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The Smugglers

by Terrance Dicks

Book Review by Paul Scoones

It is not hard to imagine why it took this story so long to be novelized; it must rank as one of the worst Hartnell stories, along with The Space Museum, The Gunfighters and The Savages. The advantage in getting Dicks to novelize it is that we can find out exactly why it was so bad because Dicks can be relied on to produce a faithful reproduction. Although this is a disadvantage for those like myself who are prepared to forsake a little accuracy in return for a good novel.

Instead we have the typical Dicks treatment, where he has simply converted the transmission script into the standard narrative form common to all the Doctor Who books (The Daleks and The Romans being two obvious exceptions). A glance at the BBC Archives list confirms my suspicions that Dicks has not been able to peruse the serial itself as part of the writing process. The novel is as straight forward a retelling of a Doctor Who story you're ever likely to get in one of these novels.

Clichéd pirates, Captain Pike and Cherub, come across as a rather comical pair - although I don't think this is the intention, it is just that their dialogue and personalities have popped up in such a multitude of pirate movies and novels, that they become stock characters. Pike is a vicious, black-hearted and ruthless, complete with hook, whilst Cherub is his bungling cutthroat right-hand man (no pun intended). The landlubbers are no better. Kewper, the inn-keeper, changes allegiance almost with every chapter; the Squire and Blake, the Revenue Man, are little more than one dimensional, and Josiah Longfoot, the church warden who gets the Doctor involved in the first place, is given more character development after he dies very early on.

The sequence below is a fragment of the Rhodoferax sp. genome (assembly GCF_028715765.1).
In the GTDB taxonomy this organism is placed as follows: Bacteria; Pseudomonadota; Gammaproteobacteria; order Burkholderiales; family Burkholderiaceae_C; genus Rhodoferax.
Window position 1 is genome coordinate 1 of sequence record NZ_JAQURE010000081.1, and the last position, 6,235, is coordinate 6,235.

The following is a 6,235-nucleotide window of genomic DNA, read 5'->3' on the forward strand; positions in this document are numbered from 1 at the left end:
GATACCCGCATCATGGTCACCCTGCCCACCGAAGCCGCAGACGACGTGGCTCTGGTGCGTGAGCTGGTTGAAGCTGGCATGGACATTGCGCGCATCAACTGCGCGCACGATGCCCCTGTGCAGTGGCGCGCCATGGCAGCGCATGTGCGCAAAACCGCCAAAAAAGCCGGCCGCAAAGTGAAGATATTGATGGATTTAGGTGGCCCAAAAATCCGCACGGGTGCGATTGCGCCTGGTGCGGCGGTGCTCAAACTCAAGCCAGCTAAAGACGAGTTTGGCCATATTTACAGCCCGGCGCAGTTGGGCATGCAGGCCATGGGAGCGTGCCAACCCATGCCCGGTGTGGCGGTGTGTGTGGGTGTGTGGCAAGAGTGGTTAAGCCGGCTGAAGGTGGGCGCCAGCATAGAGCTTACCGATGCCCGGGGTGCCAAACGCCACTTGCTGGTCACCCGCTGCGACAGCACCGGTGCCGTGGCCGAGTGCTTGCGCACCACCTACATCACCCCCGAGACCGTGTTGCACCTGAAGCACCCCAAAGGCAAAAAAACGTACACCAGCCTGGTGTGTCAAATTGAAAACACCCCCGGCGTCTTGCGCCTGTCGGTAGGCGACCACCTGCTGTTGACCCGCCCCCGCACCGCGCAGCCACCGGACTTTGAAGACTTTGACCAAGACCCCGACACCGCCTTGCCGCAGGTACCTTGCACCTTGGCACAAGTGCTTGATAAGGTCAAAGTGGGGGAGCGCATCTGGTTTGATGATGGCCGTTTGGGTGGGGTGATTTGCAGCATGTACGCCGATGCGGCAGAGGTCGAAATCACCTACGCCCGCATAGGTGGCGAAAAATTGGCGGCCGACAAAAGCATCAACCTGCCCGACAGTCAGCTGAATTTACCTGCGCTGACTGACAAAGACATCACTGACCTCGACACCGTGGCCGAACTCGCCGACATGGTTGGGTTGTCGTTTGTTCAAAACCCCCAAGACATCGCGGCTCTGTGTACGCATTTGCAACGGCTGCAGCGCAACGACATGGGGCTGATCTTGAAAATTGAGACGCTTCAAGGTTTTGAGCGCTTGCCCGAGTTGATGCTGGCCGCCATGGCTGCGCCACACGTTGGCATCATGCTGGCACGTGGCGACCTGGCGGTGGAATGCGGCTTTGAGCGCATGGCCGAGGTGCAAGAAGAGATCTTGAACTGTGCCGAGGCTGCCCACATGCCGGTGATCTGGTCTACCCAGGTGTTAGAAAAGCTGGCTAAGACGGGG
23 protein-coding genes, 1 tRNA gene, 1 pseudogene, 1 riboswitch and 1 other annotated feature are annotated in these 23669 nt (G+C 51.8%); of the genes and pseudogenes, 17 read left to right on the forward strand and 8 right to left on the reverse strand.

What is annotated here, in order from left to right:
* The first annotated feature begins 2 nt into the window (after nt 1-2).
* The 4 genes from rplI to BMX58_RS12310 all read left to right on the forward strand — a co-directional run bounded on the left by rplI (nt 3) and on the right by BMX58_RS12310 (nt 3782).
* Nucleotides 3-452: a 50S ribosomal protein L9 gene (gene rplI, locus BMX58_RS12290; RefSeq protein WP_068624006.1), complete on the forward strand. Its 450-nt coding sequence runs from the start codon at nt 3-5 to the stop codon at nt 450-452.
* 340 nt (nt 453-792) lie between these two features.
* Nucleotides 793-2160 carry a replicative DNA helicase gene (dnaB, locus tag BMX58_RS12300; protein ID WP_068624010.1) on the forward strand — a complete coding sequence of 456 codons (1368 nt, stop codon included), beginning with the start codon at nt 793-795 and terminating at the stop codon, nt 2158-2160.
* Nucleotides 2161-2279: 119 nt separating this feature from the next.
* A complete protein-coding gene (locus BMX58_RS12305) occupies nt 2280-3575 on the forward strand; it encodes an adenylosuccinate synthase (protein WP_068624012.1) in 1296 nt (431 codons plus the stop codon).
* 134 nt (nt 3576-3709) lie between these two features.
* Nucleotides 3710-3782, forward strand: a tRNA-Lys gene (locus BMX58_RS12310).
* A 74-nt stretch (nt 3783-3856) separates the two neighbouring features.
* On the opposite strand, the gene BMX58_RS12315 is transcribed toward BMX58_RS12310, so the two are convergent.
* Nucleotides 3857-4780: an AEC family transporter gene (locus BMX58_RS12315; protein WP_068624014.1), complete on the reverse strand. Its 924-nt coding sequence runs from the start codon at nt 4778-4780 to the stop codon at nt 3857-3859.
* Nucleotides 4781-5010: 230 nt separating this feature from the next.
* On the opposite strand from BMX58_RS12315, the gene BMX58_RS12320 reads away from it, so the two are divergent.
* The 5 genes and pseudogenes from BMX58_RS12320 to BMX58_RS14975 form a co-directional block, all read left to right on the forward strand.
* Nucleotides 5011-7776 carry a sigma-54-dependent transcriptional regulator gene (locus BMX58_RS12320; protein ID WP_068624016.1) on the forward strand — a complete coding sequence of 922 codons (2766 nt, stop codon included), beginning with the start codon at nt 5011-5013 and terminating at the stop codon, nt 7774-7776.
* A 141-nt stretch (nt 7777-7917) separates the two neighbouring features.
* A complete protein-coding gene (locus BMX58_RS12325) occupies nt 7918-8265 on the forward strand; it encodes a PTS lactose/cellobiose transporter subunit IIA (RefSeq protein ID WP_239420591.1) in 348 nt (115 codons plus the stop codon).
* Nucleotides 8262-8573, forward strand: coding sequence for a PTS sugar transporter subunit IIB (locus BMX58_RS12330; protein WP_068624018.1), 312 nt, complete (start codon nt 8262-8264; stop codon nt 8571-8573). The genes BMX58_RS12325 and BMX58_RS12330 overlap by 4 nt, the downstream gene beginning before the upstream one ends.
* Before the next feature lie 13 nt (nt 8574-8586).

I was interested to note the size of the Doctor's role in the story, something I wasn't able to do before reading the novel. The Smugglers was made as the last story of the third season recording block but, as was customary in the Sixties, was held over to open Season Four. The next story, The Tenth Planet, had a very small part for the Doctor, as William Hartnell's health was bad, but he seems to have a lot more to do in The Smugglers.

Ben and Polly, the new companions, spend the first part of the adventure slowly getting used to the idea that they are no longer in 1966 London (why do new companions accept time travel more readily these days, I wonder?). Polly is, at times, resourceful - quicker to adapt to their new lifestyle, and she provides the idea for her and Ben's escape from imprisonment, although does predictably fall prey to the Doctor Who female companion's curse of screaming and spraining her ankle at the first opportunity. This sort of thing is insulting to the 1980s and I imagine it was back in the Sixties as well. Ben Jackson is the tough, resourceful merchant seaman, determined to return to his ship, hardly treating Polly as anything more than a fellow companion, contrary to the seeds of romantic involvement sewn in The War Machines.

The story was penned by the late Brian Hayles, technically his first story for the series as The Celestial Toymaker as broadcast bore little resemblance to his original script, having been hastily rewritten by Gerry Davis. Hayles later went on to pen all the Ice Warrior stories, every one ten times better than The Smugglers. This was also the penultimate historical drama, at least until 1982, and the demise of the historicals with The Highlanders is, undoubtedly due, in no small part to the low standard of The Smugglers.

If you buy the novels for a straight retelling of each story (or if you just collect them anyway) then this is for you, but perhaps not the ideal fare for more discriminating collectors. Terrance Dicks has done a good deal better, but little worse.

This item appeared in TSV 12 (March 1989).

Index nodes: The Smugglers